If you are one of those who have began pool swimming as an adult, you may have noticed how many people do those fast flip turns (also known as tumble turns) and shoot back off the wall powerfully, then travel quite far down the lane before breaking the surface to resume stroking.
Looks cool, doesn’t it? Do you feel like you need to learn to do that also?
Maybe you’ve taught yourself to do some version of it. Perhaps you’ve tried but found your tumble to be a disaster. Perhaps you’ve given up, or not even tried, assuming those are something meant for so-called ‘real swimmers’ which you don’t feel you are one of. Or perhaps you’re just waiting for someone to show you how in a way that actually works.
But should you learn to do one? Is it really necessary for your training goals?
Purpose Of A Flip Turn
For those who spent time as a youth on a swim team we learned how to do those right away. The flip, push-off and initial glide are actually the fastest moments of the entire pool race – faster than the actual swimming parts. When a swimmer pushes off properly, she is traveling through the water faster than when she is stroking – and ideally, she begins to stroke right when her gliding body decelerates to her actual stroke speed, so she can preserve that momentum down the lane.
Races conducted in short-course (25 m) pools are statistically faster than races in long-course (50 m) pools because there are more turns, more push-offs which reduce the overall time. The push-off and glide, in terms of distance and time, can occupy as much as 20% of the short-course race, and 10% of a long-course race. Flip turns done well are a very important part of a pool competitor’s skill set.
And, that would be the main objective reason for learning to do a good flip turn… if you are going to compete in a pool.
If you don’t intend to race in the pool, then you might have subjective reasons to learn – maybe you want to learn to do flip turns, or learn to do them better because they are another pleasing skill to have. Maybe you need to share a lane with fast lane mates and don’t want to hold them up, or maybe you would like to look like the other ‘real swimmers’. That’s OK too.
Advantages Of An Open Turn
But if you are not intending to race in a pool, and you don’t have strong reasons to use a flip turn otherwise, then I would recommend that you learn to do a good open turn. You still approach the wall in the same way as a flip turn, and you still push off and glide in streamline in the same way to that first stroke. The difference is in the position of the body at the wall, as you turn the body. In a real open turn, there is NO WAITING at the wall – you turn the body and inhale as one quick, smooth motion.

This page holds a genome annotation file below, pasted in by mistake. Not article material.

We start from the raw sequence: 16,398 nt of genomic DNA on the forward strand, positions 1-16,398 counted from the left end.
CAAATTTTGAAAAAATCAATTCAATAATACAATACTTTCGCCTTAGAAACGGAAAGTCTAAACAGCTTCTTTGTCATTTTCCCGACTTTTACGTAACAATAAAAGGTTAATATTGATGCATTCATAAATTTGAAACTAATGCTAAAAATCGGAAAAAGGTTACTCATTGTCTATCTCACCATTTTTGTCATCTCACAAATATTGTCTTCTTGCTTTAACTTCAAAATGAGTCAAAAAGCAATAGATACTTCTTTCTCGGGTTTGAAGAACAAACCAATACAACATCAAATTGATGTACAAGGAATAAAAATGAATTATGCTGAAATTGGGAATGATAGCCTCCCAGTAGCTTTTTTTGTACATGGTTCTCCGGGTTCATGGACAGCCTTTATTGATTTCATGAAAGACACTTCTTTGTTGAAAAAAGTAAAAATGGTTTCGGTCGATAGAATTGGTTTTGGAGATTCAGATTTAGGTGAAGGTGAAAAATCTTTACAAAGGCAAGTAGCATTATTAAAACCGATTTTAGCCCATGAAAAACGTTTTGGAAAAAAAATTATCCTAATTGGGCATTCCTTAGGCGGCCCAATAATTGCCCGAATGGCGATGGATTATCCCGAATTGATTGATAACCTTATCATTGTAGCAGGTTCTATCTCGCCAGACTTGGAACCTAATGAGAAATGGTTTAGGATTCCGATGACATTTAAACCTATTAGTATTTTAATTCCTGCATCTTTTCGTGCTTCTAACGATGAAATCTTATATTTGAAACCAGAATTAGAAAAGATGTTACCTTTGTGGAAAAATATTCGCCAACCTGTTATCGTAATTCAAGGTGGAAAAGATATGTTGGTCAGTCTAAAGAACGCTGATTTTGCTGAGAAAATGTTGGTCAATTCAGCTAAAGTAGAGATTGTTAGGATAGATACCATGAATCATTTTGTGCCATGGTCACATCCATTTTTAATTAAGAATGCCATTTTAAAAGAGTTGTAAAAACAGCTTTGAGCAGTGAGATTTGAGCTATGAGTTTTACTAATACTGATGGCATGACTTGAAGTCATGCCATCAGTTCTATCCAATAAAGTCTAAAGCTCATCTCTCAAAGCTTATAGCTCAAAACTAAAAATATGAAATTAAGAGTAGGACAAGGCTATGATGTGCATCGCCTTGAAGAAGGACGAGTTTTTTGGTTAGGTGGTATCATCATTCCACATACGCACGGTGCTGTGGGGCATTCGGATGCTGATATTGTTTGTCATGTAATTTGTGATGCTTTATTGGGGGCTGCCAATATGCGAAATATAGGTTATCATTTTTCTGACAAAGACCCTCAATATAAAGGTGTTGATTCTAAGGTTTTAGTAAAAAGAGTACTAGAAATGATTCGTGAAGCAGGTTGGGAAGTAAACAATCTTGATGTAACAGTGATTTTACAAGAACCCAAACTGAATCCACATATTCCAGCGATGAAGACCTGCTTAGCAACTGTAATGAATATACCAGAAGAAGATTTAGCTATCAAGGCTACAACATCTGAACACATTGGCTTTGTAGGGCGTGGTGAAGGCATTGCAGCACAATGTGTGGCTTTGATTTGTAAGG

When done well, they are nearly as fast as a flip turn. And open turns have this advantage: you get to inhale as you are turning at the wall. In contrast, in a proper flip turn, you are holding breath, keeping head submerged as you approach the wall, flip and push off. In a well-executed flip turn, you would be holding your breath for possibly up to 6 or 7 seconds – from the flags through the turn and back to the flags – which is a really long time to hold the breath in the midst of vigorous swimming (and pool competitors must get used to this). In an open turn, you get an inhale in the middle of that, at the wall.
Because it is nearly as fast, and because you get that extra breath at the wall, this is much more suitable for open water and tri swimmers and for those who are trying to lower respiratory stress in their swimming. When in open water, you may occasionally have to skip a breath because of waves splashing against the face, which may result in 4 or 5 seconds of waiting until the next opportunity. But rarely would you (or should you) find yourself holding breathing for 5 or 6 strokes, waiting 6 or 7 seconds to inhale. That doesn’t seem like much while sitting in a chair reading this, but you know a couple seconds more of holding breath can be quite stressful in water, when your respiration demands are already high.
What If It Isn’t Perfect?
And, if you are training for open water or triathlon, even if you do not do those open turns very well, if your push-off distance is not very long, consider this: there are no walls in open water. All the turns, push-off and glide distance and time you take in the pool is time and distance you are not stroking, which is time you are not training for your event. So, if you just did a 3000 meter workout in a 25 meter pool, maybe only 2400 meters of that was actually done with strokes. You didn’t get as much of a workout as you thought you did!
I don’t think you should use that as an excuse to do poor turns, but consider what is more valuable with your precious time in the pool – getting in training for your stroke, muscles and metabolism for long, uninterrupted stretches of swimming, or trying to do this flip trick to fit in with those other people (who are probably not paying attention to your swimming anyway!). Getting a breath at the wall in an open turn is similar to the metabolic situation you face in open water, more similar than holding breath in a flip turn, and therefore more relevant to your training.
But, again, if you have a strong desire or need to learn the flip turn, then go for it. But learn to do it powerfully and well, because the speed advantage it provides comes at this cost – if you have to hold your breath longer, and still don’t get much speed or distance from that glide, you’re really just wasting your time and energy when an open turn can give you same distance and speed, with more breath, for less cost.
In the next post, I will give you some pointers for how to conduct a good open turn.